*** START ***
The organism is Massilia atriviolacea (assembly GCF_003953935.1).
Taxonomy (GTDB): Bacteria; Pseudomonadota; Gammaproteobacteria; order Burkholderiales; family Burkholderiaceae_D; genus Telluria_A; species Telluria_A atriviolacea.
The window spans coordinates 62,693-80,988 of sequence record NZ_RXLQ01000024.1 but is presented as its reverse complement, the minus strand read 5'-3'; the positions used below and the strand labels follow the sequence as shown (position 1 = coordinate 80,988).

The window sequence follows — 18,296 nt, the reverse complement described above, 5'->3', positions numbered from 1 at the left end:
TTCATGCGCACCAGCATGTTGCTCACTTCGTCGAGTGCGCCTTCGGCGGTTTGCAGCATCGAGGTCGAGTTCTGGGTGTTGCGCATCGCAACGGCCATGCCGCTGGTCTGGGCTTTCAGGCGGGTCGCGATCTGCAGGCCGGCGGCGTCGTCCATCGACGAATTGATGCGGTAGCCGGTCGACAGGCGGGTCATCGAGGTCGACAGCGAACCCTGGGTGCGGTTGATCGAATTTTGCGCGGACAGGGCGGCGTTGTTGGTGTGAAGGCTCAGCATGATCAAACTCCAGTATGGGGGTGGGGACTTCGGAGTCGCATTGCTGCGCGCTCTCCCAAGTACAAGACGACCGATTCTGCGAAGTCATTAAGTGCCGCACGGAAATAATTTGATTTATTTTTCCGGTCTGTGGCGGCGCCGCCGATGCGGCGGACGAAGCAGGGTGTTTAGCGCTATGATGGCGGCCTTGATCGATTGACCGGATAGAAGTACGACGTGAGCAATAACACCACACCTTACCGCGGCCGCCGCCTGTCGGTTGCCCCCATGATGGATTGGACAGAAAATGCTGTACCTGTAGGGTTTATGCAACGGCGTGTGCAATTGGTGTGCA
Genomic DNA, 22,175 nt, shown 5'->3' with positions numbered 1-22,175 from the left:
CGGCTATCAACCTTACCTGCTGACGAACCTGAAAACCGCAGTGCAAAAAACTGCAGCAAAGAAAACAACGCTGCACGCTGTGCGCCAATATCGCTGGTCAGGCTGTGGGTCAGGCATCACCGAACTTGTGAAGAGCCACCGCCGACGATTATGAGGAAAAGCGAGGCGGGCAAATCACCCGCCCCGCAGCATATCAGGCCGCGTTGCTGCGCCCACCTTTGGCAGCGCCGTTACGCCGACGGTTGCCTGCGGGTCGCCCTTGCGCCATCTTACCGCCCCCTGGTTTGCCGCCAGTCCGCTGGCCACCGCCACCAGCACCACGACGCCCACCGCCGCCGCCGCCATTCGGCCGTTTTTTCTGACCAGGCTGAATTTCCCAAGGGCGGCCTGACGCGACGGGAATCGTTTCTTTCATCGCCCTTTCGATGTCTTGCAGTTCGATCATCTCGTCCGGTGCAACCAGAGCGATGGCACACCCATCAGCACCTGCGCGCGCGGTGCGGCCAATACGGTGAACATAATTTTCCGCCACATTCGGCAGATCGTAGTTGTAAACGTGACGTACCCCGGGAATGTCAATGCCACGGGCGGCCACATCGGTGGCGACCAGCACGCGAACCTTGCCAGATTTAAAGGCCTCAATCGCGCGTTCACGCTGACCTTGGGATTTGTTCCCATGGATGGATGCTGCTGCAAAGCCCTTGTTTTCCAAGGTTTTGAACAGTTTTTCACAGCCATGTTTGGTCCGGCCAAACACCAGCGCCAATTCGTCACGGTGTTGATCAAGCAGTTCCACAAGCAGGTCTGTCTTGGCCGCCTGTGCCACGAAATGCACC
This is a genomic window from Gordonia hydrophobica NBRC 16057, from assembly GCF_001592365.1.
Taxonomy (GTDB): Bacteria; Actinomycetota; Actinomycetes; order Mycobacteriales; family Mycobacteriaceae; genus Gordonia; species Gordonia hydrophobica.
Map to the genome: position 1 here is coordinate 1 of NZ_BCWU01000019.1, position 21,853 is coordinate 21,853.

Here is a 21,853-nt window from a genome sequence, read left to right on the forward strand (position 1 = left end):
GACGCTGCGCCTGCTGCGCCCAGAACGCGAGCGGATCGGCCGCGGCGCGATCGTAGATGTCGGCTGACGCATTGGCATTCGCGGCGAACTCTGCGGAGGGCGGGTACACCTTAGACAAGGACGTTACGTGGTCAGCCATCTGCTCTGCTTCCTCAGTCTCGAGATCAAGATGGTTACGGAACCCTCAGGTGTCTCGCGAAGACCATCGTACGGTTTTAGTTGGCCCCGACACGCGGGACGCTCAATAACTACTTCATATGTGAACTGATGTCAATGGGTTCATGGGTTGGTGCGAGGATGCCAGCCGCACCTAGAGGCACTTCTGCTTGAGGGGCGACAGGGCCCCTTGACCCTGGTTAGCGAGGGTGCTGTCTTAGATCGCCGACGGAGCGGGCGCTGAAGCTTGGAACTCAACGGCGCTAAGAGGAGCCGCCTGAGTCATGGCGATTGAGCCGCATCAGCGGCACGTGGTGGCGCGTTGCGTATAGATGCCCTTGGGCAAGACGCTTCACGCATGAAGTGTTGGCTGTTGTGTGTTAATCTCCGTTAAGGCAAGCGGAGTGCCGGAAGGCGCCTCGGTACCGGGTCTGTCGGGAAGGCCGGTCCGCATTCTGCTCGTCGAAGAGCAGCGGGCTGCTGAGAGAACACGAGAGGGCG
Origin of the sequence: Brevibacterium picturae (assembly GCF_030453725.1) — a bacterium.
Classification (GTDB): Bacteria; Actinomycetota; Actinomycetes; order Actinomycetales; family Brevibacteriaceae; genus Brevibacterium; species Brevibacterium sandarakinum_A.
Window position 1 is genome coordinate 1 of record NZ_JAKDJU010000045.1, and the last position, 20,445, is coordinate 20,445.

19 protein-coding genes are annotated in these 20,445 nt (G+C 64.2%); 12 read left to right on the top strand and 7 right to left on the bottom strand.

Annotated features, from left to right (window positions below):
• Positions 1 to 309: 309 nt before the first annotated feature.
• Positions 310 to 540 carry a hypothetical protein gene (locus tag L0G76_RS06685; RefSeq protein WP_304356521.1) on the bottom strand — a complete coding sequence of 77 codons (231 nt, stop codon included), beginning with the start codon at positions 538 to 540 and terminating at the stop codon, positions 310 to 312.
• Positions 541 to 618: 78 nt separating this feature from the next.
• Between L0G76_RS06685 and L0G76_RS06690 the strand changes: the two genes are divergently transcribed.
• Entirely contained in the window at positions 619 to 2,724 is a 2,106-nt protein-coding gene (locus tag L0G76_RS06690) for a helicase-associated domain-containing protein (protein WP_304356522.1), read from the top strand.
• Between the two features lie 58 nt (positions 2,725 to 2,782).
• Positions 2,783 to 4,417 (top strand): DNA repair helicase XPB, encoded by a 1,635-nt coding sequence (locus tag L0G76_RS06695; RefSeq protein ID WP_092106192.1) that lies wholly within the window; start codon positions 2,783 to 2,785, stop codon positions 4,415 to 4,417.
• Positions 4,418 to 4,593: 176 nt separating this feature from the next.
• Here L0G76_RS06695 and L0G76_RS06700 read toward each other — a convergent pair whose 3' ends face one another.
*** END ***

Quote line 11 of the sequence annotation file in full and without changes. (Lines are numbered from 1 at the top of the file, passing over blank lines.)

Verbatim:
Here is a 21,853-nt window from a genome sequence, read left to right on the forward strand (position 1 = left end):